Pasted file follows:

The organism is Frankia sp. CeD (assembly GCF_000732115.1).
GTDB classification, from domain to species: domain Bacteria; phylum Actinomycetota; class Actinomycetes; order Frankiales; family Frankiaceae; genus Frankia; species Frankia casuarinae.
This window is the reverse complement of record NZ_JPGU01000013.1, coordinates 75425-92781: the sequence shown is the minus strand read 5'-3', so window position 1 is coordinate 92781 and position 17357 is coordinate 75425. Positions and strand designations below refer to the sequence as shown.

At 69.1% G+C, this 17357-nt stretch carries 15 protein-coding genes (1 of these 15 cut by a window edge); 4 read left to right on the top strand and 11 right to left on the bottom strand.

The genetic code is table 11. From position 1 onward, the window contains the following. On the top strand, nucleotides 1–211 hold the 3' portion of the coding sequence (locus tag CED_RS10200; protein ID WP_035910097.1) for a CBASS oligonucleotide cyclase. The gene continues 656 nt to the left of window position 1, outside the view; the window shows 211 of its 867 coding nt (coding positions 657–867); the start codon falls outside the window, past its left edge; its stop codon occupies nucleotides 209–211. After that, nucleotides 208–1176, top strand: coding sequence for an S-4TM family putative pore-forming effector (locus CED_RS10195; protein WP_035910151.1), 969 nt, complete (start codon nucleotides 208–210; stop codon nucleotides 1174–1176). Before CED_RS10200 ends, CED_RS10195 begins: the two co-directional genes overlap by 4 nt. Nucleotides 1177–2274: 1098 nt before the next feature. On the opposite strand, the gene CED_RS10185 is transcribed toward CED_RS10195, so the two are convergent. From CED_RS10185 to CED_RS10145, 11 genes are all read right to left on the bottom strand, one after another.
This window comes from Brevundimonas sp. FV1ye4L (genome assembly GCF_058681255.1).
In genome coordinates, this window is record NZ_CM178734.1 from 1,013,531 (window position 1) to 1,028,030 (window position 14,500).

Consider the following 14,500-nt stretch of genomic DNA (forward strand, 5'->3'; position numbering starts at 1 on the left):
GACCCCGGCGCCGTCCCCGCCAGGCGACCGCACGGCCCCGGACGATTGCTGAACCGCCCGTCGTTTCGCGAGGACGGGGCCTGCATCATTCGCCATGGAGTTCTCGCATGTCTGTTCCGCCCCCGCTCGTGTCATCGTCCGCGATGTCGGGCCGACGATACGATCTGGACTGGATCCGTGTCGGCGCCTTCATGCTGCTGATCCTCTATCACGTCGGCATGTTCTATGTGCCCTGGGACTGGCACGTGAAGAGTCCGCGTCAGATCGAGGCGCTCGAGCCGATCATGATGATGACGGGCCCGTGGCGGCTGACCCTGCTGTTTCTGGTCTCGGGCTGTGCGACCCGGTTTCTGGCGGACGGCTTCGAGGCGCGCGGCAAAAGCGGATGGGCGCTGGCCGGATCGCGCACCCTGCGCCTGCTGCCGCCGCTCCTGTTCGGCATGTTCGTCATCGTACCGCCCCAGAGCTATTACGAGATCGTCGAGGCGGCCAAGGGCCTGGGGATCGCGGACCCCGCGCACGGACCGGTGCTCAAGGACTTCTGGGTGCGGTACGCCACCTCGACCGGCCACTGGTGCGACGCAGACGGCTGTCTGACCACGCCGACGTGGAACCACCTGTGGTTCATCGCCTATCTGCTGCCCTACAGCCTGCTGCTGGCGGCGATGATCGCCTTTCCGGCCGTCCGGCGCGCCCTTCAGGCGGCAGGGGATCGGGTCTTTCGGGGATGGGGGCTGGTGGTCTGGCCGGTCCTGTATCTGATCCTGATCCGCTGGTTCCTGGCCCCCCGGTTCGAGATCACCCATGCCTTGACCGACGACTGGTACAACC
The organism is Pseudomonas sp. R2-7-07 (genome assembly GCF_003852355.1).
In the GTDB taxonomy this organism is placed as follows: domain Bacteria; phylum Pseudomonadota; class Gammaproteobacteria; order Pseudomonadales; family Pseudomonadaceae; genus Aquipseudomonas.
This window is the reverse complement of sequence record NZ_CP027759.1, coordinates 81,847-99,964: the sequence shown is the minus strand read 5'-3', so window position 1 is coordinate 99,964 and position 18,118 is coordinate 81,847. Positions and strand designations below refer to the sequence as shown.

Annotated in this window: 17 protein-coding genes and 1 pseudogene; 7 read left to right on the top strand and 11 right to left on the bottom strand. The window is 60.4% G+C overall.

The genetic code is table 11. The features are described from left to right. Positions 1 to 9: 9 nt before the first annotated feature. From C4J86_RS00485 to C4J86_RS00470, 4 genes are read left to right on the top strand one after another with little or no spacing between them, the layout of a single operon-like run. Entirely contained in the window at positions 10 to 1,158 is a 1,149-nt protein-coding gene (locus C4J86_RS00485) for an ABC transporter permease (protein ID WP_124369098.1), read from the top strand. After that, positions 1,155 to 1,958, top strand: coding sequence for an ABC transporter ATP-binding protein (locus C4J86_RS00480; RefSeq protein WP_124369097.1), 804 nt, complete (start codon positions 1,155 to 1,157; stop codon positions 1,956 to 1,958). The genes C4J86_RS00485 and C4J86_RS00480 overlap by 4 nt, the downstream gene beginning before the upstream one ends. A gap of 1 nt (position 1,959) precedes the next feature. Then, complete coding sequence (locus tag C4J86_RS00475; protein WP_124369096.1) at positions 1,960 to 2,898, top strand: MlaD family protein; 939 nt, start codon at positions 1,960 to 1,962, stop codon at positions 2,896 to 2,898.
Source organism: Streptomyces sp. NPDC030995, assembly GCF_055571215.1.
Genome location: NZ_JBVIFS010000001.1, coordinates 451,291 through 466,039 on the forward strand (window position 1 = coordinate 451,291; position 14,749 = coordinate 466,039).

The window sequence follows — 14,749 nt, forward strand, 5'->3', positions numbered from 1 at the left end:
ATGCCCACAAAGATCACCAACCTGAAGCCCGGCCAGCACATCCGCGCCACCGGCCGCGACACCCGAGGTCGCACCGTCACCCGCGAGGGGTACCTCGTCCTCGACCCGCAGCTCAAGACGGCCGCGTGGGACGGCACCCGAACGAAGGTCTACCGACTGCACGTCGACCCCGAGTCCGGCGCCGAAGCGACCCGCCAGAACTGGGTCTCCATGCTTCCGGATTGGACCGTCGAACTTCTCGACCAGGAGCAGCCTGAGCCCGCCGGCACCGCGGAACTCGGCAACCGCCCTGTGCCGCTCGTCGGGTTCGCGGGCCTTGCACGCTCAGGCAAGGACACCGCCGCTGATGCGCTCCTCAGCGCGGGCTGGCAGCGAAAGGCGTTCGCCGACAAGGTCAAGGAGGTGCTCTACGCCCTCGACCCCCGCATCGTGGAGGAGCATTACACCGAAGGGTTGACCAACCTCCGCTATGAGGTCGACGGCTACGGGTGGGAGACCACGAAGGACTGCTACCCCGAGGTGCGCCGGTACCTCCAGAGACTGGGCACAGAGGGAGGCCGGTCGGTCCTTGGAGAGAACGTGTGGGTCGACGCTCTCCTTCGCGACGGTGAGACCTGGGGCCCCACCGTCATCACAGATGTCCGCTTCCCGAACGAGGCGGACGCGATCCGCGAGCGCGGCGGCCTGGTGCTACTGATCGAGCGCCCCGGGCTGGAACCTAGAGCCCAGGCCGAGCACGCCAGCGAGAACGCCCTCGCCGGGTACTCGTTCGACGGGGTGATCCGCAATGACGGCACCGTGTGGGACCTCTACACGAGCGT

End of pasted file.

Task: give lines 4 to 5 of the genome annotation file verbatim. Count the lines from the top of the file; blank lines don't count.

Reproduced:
At 69.1% G+C, this 17357-nt stretch carries 15 protein-coding genes (1 of these 15 cut by a window edge); 4 read left to right on the top strand and 11 right to left on the bottom strand.

The genetic code is table 11. From position 1 onward, the window contains the following. On the top strand, nucleotides 1–211 hold the 3' portion of the coding sequence (locus tag CED_RS10200; protein ID WP_035910097.1) for a CBASS oligonucleotide cyclase. The gene continues 656 nt to the left of window position 1, outside the view; the window shows 211 of its 867 coding nt (coding positions 657–867); the start codon falls outside the window, past its left edge; its stop codon occupies nucleotides 209–211. After that, nucleotides 208–1176, top strand: coding sequence for an S-4TM family putative pore-forming effector (locus CED_RS10195; protein WP_035910151.1), 969 nt, complete (start codon nucleotides 208–210; stop codon nucleotides 1174–1176). Before CED_RS10200 ends, CED_RS10195 begins: the two co-directional genes overlap by 4 nt. Nucleotides 1177–2274: 1098 nt before the next feature. On the opposite strand, the gene CED_RS10185 is transcribed toward CED_RS10195, so the two are convergent. From CED_RS10185 to CED_RS10145, 11 genes are all read right to left on the bottom strand, one after another.